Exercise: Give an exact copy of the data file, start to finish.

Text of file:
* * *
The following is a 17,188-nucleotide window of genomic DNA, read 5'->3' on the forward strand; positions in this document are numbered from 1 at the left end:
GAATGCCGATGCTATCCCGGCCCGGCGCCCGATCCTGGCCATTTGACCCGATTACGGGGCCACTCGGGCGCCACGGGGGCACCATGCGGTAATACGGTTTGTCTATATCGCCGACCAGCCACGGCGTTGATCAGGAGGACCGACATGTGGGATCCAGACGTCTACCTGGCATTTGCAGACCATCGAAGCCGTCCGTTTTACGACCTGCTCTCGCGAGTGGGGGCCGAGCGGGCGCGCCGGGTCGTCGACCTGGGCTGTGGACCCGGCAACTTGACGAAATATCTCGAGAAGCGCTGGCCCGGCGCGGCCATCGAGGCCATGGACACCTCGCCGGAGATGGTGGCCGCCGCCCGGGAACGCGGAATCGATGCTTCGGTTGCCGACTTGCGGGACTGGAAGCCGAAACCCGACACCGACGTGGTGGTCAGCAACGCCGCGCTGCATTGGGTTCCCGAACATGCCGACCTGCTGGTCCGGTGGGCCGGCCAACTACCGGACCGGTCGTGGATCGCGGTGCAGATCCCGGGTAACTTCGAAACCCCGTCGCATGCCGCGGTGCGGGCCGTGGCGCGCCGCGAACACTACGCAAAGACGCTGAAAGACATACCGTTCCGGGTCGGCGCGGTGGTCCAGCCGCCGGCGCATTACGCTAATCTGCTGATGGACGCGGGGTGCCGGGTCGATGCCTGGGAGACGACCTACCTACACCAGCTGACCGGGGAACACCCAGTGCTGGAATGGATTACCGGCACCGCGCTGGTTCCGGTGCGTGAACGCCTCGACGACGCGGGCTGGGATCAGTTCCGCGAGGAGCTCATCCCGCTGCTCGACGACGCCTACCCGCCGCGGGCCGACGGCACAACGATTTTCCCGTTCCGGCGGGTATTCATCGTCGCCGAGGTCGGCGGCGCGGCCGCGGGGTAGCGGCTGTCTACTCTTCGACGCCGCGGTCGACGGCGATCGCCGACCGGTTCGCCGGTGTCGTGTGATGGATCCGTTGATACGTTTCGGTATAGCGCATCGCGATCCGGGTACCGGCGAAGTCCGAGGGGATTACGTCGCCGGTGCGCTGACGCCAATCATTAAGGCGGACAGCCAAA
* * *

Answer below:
The following is a 17,188-nucleotide window of genomic DNA, read 5'->3' on the forward strand; positions in this document are numbered from 1 at the left end:
GAATGCCGATGCTATCCCGGCCCGGCGCCCGATCCTGGCCATTTGACCCGATTACGGGGCCACTCGGGCGCCACGGGGGCACCATGCGGTAATACGGTTTGTCTATATCGCCGACCAGCCACGGCGTTGATCAGGAGGACCGACATGTGGGATCCAGACGTCTACCTGGCATTTGCAGACCATCGAAGCCGTCCGTTTTACGACCTGCTCTCGCGAGTGGGGGCCGAGCGGGCGCGCCGGGTCGTCGACCTGGGCTGTGGACCCGGCAACTTGACGAAATATCTCGAGAAGCGCTGGCCCGGCGCGGCCATCGAGGCCATGGACACCTCGCCGGAGATGGTGGCCGCCGCCCGGGAACGCGGAATCGATGCTTCGGTTGCCGACTTGCGGGACTGGAAGCCGAAACCCGACACCGACGTGGTGGTCAGCAACGCCGCGCTGCATTGGGTTCCCGAACATGCCGACCTGCTGGTCCGGTGGGCCGGCCAACTACCGGACCGGTCGTGGATCGCGGTGCAGATCCCGGGTAACTTCGAAACCCCGTCGCATGCCGCGGTGCGGGCCGTGGCGCGCCGCGAACACTACGCAAAGACGCTGAAAGACATACCGTTCCGGGTCGGCGCGGTGGTCCAGCCGCCGGCGCATTACGCTAATCTGCTGATGGACGCGGGGTGCCGGGTCGATGCCTGGGAGACGACCTACCTACACCAGCTGACCGGGGAACACCCAGTGCTGGAATGGATTACCGGCACCGCGCTGGTTCCGGTGCGTGAACGCCTCGACGACGCGGGCTGGGATCAGTTCCGCGAGGAGCTCATCCCGCTGCTCGACGACGCCTACCCGCCGCGGGCCGACGGCACAACGATTTTCCCGTTCCGGCGGGTATTCATCGTCGCCGAGGTCGGCGGCGCGGCCGCGGGGTAGCGGCTGTCTACTCTTCGACGCCGCGGTCGACGGCGATCGCCGACCGGTTCGCCGGTGTCGTGTGATGGATCCGTTGATACGTTTCGGTATAGCGCATCGCGATCCGGGTACCGGCGAAGTCCGAGGGGATTACGTCGCCGGTGCGCTGACGCCAATCATTAAGGCGGACAGCCAAA